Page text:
Posted on: February 20, 2014
“You will feel a slight pinch followed by some pressure.”
At least that was my interpretation. What I actually heard through his thick accent was something more akin to “You vil fil a schlight binch follow by some brezher.” And pinch it did. It pinched like a motherfucker. I tried to breathe, to shift my thoughts to anything other than where I was, to put the fear aside. It didn’t help that between the vaguely eastern European inflections of his voice and the monstrosity of a moustache flowing over his upper lip, the dentist gave the impression of a certain long dead Russian dictator. But if he could stop the howling pain in my jaw and wrench free this abscessed tooth, he would be my hero forever.
“I vil be back, you try relax.”
Stalin got up and left the room. As the anesthetic kicked in, the numbness slowly crept through my gums and palate, bringing with it a hope of relief. I sat in an old barber’s chair, slightly refurbished and retrofitted with at least some of the accoutrements of modern dentistry. I glanced around the sparsely decorated office space. Four completely white walls and one solitary window blacked out. Definitely didn’t want the looky-loos peeking in from the alley. A small sink stood in the corner. No framed diplomas, no syrupy inspirational quotes coupled with generic sepia photographs. No saccharine pop music to put one at ease. This space was clearly all business, no play. But in a way the lack of adornment of the room was soothing. It gave the place a sterile feel, one not shared by the surroundings. Stalin returned and I could hear the din of consumerism coming from the dirty little bodega that fronted this illicit enterprise.
“You vant da lavin gas, no?”
He held up a small nasal mask attached to rubber surgical tubing.
Lavin gas? Laughing gas? Oh sweet Jesus yes!
I nodded my head affirmatively and tried to get my deadened mouth to talk. He fit the mask to my nose and started the flow of nitrous oxide. In seconds, a wave of warmth and tranquility radiated through my entire body.
I opened my jaw as far as it would go, which wasn’t far. My abnormally small mouth had made for some difficulties in eating sometimes, but at least it didn’t affect my social life. It could have been disastrous if I had other proclivities.
Stalin pried at my mouth, and though the Novocain had done its job, I could feel him grasping at my infected incisor.
A furrow appeared on Stalin’s brow, and I could see him begin to sweat.
I closed my eyes and let my mind wander. It settled on a piece of graffiti I had read outside, adorning the wall of the dank alleyway where I parked my car.
You don’t have dreams, you make them. It was a beautiful sentiment and glimmer of hope for all of the denizens of the ghetto.
“I pull now.”
You don’t have dreams, you make them. I could almost see the grin on the optimistic tagger’s face as his words blossomed to life in front of him.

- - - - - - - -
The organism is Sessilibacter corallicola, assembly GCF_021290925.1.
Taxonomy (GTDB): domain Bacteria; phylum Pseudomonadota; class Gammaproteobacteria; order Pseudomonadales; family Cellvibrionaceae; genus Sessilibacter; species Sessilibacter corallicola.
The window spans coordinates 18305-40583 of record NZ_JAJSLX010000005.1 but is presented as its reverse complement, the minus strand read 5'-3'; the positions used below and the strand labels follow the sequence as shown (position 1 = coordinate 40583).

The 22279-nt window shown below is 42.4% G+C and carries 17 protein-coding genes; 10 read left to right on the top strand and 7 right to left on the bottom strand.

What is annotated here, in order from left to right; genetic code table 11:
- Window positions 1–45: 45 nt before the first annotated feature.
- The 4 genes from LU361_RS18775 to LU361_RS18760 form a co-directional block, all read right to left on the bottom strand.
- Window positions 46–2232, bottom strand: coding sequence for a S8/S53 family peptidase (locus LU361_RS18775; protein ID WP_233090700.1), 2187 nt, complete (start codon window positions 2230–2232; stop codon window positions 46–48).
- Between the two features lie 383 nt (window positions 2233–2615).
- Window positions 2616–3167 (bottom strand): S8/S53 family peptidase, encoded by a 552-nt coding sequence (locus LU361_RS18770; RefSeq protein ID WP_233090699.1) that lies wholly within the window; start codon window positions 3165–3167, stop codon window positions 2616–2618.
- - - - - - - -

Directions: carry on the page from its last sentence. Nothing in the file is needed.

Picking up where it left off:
Just wait kid, just wait. Make all of the dreams you want. One day the inconceivable weight of reality will come crushing down on you and you will find yourself far from your suburban home getting third-rate dentistry from a third-world refugee in a room behind a corner store because you can’t afford anything else.
Stalin put one hand on my shoulder and pressed down, while tugging at my tooth with the other.
You don’t make dreams, kid. You make mortgage payments and you make school lunches and you make sure you have enough Tylenol to make it through the day and you make up excuses as to why you have been stuck doing a job beneath you for the last fifteen fucking years. But you don’t make dreams.
My mouth was open as the hood of an old Buick. Stalin dug in, gave a grunt and there was an audible pop as the tooth relinquished its grasp and came free.
The door burst open and a boy of about ten came bounding into the room.
“Papa! Papa! I got an A, Papa!”
Stalin, now hovering above me, turned to his son.
“Good job Alexei, Papa is proud. I vil be done soon. You go tell Mama.”
Stalin sat back down next to me and started to pack cotton into my now empty socket, a new glint in his eye.
“My boy gonna be dentist too.” He cast a forlorn glance at his surroundings. “Not like dis.” I caught a faint smile peeking out from under his shaggy moustache and he started to beam with pride once more. “Real American dentist. Is why we came here. For him. For his dreams. You rest now. I be back soon.”
Stalin left the room but didn’t quite close the door. I could just make out the joyous sounds of true familial love.
For his dreams.
I tried to smile but only succeeded in letting a bit of bloody drool seep out of the corner of my mouth. I couldn’t wait to get home and hug my wife and kids. Every mortgage payment, every morning cursing my alarm clock, every ache and pain, every hardship I had to endure was worth it. For them. For their dreams.
You don’t have dreams, you make them.
Written by: Ben Cook
Photograph by: Emily Blincoe
This work is licensed under a Creative Commons Attribution-NonCommercial-NoDerivs 3.0 Unported License
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